Very interesting. I have not tried any of the in-ground root constriction type bags (knit green). I have tried the white bags they call Roottrapper II. These are some kind of knit fabric inside that traps the root tips in the fabric and a white PVC material on the outside. I have found these retain water much longer than some of the other kinds of rootmaker containers. I have found that they don’t prune large tap roots very well. They work great for fine secondary and tertiary roots. I typically use the 18 cell Express Trays for the initial propagation.

With my application I generally only keep the trees a season or two before planting them at my farm. I like the Rootbuilder II containers verses the bags. The require more frequent watering but that is not an issue for me. The reason I like them is that they are very easy to disassemble when planting and can be reassembled for many reuses by simply replacing the cable ties. I’ve been able to get a few reuses out of the white PVC bags but stapling them back together. This does change the water movement through the container somewhat, but works fairly well for a few reuses, but after a while the bags begin to rip at the staples.

The largest downside I found to the RM containers is the up front cost. I was able to establish a commercial account with them which makes them much more reasonable in volume.

I used the knit green for a while season, 20+ trees in all, all bare root. Had root branching on a almost every one. It’s amazing to pull up one of those trees to find the thick root plastered into the side of the bag and 9+ feeder roots going out from there.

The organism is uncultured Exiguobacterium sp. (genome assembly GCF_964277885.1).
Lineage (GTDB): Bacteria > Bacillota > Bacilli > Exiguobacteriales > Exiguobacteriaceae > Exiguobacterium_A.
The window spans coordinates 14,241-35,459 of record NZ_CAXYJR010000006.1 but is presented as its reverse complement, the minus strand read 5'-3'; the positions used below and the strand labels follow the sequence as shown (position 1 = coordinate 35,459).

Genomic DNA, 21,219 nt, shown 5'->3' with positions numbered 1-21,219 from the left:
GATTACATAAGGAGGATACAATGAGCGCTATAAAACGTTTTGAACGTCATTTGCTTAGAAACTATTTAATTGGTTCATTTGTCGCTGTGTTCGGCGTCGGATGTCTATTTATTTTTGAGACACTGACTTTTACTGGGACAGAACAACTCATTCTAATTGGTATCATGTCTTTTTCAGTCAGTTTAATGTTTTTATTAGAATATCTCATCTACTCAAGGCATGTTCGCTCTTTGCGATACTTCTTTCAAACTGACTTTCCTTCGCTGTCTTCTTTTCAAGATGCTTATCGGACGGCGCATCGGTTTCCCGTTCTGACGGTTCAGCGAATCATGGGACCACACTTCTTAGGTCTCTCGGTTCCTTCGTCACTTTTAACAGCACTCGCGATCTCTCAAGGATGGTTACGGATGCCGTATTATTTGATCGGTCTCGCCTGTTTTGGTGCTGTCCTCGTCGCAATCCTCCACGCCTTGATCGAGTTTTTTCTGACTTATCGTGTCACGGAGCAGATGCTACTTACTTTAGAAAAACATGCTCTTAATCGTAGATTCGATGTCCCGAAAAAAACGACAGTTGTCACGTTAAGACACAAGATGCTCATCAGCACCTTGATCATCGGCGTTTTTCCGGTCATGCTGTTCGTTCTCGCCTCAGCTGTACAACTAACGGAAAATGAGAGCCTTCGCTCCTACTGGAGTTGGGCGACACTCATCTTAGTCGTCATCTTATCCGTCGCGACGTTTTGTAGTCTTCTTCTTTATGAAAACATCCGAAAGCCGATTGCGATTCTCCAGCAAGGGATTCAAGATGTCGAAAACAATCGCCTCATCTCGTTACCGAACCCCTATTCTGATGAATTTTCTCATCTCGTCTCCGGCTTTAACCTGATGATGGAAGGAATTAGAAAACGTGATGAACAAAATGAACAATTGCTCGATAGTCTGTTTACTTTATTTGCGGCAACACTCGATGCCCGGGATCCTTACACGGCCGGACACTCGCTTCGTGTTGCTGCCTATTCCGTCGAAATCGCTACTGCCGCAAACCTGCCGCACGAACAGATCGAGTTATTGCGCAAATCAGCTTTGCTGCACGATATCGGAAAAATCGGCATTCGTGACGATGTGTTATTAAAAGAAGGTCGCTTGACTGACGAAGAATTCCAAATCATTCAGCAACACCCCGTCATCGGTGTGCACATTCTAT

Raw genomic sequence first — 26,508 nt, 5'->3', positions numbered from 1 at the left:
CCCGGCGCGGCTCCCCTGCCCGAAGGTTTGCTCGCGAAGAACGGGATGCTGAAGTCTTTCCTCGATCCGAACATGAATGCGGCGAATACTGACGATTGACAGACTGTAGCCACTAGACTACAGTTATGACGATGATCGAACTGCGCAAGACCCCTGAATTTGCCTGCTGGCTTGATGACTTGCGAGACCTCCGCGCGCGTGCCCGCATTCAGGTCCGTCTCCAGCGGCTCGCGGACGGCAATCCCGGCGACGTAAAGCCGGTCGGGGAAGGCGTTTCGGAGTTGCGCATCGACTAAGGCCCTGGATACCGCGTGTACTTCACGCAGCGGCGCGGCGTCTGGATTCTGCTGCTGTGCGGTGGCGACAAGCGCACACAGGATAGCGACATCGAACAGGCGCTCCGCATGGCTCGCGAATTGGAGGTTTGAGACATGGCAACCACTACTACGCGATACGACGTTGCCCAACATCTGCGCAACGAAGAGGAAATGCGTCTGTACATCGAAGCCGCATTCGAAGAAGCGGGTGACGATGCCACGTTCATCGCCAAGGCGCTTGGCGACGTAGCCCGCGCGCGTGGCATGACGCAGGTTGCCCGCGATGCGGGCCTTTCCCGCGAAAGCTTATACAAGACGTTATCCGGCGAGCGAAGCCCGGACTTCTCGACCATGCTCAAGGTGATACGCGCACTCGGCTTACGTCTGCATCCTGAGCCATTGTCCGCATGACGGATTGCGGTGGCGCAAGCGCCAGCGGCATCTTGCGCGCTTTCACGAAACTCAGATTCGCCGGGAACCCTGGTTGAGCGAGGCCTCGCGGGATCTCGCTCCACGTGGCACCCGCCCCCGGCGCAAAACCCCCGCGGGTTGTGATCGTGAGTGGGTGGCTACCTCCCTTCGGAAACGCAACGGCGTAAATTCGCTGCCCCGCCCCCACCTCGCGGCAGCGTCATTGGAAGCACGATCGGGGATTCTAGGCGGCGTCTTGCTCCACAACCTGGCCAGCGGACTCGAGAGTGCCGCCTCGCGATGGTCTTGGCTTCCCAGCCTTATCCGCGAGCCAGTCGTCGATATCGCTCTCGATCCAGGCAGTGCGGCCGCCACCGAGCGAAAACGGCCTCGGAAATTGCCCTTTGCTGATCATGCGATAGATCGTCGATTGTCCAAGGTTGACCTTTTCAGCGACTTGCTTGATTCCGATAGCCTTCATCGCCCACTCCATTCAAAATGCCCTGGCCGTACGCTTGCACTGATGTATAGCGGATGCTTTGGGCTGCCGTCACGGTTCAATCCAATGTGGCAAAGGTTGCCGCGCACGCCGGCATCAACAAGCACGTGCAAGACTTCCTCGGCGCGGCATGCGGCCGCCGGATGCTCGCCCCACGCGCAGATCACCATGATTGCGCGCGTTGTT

A little more explanation is in order.

My understanding had been - at least in the case of Smart Pots - that when roots hit the side of the container, big roots would not be able to grow through the material (due to the small hole size) and would instead tend to send out a bunch of small roots that would spread through the potting material, improving uptake of water and nutrients from the potting material. I had also been under the impression that some small diameter roots would grow through the side of the pot if the pot were buried (or partially buried) in the ground. In this way, I had figured that for a tree in a Smart Pot, something like 80% or so of its water and nutrients would come from the interior of the pot and maybe 20% or so from the ground surrounding the pot, and this restriction in the volume of material it was drawing energy from would in turn naturally restrict the size.

However, fruitnut commented: “Are these going to root into the ground? If so pot size won’t control tree size at all. If strictly limited to a pot then staking will be necessary for all roots. I’d go M26 or smaller.”

Have I misunderstood?

My thinking had been to have a tree in a Smart Pot (or similar product) and have the Smart Pot buried halfway into the ground. For several reasons - including that we are renting our house, rather than being homeowners - I don’t want trees or other plants (e.g., grape vines) to become a permanent part of the landscape that I can’t remove.

My expectation is that within the next year or two, our circumstances will change such that I can switch to a controlled environment for growing (something similar to fruitnut’s setup). Naturally I would want to be able to move any trees or vines into such a setup. After moving I would still want to restrict their sizes (e.g., no more than about eight feet tall) to keep them easily manageable.

In light of the details added above, any additional information on size control using fabric bags (e.g., Smart Pots, Root Pouches), which fabric bag types would be appropriate for my application, etc. would much be appreciated.